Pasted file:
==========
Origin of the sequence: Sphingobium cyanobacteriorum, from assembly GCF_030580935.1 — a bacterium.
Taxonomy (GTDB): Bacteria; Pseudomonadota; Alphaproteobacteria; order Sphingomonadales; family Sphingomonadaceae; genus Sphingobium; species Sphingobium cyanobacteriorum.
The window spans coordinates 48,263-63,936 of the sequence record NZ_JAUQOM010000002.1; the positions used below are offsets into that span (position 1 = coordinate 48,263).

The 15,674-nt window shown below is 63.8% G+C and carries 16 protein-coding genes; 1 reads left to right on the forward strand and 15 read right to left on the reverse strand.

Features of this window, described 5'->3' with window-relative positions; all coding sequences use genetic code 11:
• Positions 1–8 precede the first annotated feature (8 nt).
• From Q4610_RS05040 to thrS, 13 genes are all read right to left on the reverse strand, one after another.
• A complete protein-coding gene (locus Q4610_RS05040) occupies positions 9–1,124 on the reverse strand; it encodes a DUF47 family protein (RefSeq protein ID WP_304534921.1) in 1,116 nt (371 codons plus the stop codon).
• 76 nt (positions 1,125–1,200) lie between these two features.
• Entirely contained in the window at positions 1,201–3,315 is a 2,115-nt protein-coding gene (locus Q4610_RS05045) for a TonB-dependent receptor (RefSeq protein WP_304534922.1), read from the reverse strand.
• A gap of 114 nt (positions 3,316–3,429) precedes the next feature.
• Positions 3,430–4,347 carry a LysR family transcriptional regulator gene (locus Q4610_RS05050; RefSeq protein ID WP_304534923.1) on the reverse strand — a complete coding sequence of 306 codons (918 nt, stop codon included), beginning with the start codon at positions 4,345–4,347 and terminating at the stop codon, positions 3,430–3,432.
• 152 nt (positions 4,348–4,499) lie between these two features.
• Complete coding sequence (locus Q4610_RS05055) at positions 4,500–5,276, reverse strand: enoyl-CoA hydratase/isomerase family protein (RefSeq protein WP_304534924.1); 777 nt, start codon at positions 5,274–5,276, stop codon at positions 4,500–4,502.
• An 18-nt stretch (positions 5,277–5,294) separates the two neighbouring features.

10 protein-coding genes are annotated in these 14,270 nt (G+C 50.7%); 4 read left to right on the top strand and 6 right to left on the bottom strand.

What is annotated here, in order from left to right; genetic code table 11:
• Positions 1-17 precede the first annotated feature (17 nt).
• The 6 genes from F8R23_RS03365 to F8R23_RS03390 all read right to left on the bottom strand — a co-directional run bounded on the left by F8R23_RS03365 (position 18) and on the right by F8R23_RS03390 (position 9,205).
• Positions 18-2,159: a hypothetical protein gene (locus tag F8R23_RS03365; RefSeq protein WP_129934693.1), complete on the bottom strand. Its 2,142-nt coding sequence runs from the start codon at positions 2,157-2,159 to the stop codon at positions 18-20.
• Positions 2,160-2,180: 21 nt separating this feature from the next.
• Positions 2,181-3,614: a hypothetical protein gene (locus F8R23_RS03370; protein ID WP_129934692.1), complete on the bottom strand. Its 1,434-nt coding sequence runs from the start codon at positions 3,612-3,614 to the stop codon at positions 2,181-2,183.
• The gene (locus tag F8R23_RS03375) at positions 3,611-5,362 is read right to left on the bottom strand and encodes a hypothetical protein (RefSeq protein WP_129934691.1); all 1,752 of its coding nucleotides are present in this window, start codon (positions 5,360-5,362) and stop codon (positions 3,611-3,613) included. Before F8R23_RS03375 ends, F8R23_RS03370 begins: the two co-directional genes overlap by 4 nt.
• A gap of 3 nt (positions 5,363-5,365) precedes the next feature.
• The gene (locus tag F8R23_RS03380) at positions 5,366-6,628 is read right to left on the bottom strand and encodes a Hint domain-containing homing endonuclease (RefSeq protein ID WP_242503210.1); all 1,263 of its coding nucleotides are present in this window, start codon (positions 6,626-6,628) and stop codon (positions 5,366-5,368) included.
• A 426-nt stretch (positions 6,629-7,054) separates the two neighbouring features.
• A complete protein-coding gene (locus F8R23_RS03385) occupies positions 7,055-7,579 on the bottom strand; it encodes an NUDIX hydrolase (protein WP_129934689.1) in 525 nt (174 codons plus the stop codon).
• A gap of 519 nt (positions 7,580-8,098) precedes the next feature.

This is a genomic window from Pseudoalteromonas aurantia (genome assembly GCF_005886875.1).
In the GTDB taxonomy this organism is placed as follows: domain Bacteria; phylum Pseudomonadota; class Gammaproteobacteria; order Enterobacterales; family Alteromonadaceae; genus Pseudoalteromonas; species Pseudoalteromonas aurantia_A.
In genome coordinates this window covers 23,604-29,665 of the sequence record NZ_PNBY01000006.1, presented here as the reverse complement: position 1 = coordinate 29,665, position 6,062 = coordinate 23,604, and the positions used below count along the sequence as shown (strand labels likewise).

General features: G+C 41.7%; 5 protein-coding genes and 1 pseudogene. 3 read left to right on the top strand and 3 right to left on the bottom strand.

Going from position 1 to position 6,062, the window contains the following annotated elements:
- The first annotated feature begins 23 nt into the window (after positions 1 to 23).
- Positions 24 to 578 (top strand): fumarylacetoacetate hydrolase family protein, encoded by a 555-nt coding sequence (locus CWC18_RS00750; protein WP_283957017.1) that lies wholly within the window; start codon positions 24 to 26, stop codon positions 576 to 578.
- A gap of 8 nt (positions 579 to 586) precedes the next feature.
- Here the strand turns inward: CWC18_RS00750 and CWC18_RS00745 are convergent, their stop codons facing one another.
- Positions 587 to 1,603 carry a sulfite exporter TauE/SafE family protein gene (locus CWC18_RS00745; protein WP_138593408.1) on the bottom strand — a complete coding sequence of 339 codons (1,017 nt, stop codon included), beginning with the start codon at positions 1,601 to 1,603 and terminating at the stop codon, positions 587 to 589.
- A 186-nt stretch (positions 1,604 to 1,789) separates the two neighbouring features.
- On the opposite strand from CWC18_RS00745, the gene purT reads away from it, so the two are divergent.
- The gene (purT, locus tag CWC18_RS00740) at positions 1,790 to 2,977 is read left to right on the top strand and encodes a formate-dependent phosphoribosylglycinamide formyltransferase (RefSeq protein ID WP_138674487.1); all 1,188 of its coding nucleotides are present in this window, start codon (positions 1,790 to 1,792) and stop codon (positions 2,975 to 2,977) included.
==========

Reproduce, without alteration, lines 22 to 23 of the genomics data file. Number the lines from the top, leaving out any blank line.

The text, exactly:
• Positions 2,181-3,614: a hypothetical protein gene (locus F8R23_RS03370; protein ID WP_129934692.1), complete on the bottom strand. Its 1,434-nt coding sequence runs from the start codon at positions 3,612-3,614 to the stop codon at positions 2,181-2,183.
• The gene (locus tag F8R23_RS03375) at positions 3,611-5,362 is read right to left on the bottom strand and encodes a hypothetical protein (RefSeq protein WP_129934691.1); all 1,752 of its coding nucleotides are present in this window, start codon (positions 5,360-5,362) and stop codon (positions 3,611-3,613) included. Before F8R23_RS03375 ends, F8R23_RS03370 begins: the two co-directional genes overlap by 4 nt.